You’ve probably heard experts say it before, but you should really work to pay off as much of your debt–especially the big debts–before you hit retirement. Such big debts can include a mortgage, student loans, or credit card debt. While you may not be able to pay it off completely, you will want to pay down as much of those types of debt as possible as they can be less forgiving and harder to adjust once you retire. Remember, once you hit retirement, you won’t have much–if any–earned income and may have to make some harsh adjustments to keep making debt payments. However, if you are savvy with your retirement planning, you may be able to build your debt into your plans. If you intend to have your debt repayment last into retirement, you should be able to calculate what your payments will be and make sure you have enough saved to both live a comfortable retirement and continue to make payments. Ideally, though, you want no debt heading into retirement, which may require tightening your belt in the years leading up to retirement so that you can pay off as much as possible. Paying off your debt will allow you to better enjoy retirement and not have to worry about whether you will have enough saved to both live comfortably as well as keep paying down your debts. If you need help setting a plan to pay down your debt, you should talk with a certified financial planner.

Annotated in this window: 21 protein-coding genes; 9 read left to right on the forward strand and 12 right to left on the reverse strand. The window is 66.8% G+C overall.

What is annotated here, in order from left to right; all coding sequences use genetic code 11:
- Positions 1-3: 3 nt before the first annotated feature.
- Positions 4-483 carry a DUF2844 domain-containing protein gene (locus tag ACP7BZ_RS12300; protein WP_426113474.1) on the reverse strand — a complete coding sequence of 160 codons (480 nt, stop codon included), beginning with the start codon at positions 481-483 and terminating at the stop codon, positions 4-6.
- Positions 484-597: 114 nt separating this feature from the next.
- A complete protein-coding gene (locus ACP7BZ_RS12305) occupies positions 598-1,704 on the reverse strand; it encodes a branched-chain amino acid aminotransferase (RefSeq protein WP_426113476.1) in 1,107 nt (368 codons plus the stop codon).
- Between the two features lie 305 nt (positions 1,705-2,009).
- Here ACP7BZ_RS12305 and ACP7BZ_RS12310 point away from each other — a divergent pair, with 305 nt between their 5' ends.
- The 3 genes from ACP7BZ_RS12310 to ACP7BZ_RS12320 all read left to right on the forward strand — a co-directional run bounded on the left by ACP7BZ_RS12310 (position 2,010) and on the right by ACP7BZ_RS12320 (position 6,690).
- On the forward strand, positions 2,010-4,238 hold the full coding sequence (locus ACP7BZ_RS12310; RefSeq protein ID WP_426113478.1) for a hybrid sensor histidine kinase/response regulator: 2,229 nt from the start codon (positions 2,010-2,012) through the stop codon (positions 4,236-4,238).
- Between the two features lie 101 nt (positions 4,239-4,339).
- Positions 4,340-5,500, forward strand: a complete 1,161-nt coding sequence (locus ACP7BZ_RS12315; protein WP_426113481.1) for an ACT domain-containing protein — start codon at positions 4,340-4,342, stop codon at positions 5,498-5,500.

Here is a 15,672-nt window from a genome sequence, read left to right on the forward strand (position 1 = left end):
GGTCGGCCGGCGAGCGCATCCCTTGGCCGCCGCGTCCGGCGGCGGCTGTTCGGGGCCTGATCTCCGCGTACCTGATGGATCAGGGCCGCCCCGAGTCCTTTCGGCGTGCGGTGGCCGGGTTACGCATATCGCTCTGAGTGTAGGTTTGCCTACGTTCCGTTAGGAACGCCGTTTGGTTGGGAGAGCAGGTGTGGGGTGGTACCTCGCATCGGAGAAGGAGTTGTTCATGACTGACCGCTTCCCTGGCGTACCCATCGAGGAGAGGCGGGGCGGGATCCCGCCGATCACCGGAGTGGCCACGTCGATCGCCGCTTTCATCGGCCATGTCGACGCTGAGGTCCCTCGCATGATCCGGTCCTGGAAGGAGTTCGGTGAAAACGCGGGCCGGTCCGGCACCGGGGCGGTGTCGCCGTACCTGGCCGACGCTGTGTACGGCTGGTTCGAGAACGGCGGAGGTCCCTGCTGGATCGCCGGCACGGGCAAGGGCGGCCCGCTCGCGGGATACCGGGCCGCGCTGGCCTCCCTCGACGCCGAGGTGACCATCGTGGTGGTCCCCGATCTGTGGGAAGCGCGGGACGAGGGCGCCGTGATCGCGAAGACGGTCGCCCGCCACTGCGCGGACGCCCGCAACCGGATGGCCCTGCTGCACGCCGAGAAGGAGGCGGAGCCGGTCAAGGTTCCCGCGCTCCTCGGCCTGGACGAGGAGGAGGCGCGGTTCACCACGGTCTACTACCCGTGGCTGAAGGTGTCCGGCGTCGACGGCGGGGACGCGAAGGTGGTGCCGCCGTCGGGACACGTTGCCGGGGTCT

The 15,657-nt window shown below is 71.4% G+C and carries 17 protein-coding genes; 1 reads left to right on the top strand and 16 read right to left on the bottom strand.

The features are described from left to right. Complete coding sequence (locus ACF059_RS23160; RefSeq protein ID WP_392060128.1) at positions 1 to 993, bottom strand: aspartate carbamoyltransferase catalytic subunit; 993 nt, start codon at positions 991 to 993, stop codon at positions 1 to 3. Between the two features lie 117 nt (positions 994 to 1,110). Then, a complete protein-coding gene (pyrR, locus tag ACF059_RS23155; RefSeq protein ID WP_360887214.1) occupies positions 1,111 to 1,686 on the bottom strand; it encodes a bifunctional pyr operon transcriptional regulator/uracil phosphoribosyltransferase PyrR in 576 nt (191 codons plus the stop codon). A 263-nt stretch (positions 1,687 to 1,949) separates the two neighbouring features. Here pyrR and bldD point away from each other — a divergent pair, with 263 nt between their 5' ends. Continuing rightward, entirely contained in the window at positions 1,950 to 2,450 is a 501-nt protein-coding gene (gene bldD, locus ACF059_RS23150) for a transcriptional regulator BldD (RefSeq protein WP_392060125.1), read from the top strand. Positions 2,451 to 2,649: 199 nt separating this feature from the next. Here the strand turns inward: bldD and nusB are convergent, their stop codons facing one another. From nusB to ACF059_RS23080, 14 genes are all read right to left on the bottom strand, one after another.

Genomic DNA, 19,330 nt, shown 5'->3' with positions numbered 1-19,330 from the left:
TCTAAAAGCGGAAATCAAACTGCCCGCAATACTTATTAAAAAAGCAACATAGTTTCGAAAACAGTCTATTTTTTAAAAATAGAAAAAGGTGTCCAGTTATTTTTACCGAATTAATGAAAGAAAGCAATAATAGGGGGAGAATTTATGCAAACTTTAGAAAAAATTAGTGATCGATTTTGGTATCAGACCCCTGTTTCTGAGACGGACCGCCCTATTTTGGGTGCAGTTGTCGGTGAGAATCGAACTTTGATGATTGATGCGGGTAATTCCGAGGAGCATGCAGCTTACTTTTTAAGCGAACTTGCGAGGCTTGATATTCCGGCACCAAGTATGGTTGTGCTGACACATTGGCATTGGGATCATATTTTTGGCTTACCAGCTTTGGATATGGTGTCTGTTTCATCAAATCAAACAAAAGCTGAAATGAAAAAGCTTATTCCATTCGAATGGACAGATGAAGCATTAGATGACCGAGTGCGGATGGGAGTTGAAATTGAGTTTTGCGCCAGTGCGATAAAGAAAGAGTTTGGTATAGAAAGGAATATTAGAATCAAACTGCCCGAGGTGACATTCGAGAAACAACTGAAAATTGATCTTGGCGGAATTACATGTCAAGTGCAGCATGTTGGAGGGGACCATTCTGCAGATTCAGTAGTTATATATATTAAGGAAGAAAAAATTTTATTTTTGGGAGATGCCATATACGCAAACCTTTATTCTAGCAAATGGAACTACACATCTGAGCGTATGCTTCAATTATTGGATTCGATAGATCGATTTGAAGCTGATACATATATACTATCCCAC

All it takes is one emergency or unexpected market glitch to derail your finances. It’s also highly unlikely that you will even see it coming. So, what can you do to make sure such a situation doesn’t ruin your finances and your retirement goals? There are a few steps you can take, most of which I have discussed at some point or other on this blog. First off, you need to make sure your portfolio is diversified, that includes both in assets as well as investment strategies. Remember, diversification is the most effective way to manage risk and can be done in many different ways. Another important step in avoiding a single point of financial failure is to control your debt and pay it down as much and as efficiently as possible. The next part of protecting yourself financially is to save as much as you can. Having savings can allow you leeway should an emergency occur and can help you to remain financially independent in such a situation. Finally you will want to have a financial backstop or back-up to help you during a true emergency. This is where a credit card can come in handy or a loan. This can be tricky as it’s important to maintain the ability to secure a loan, but you also shouldn’t take advantage of such offerings unless you really need to. If you have questions about how to protect yourself financially, you should speak with a certified financial planner who can help you build up your finances in a way that provides protection from emergencies and sudden expenses.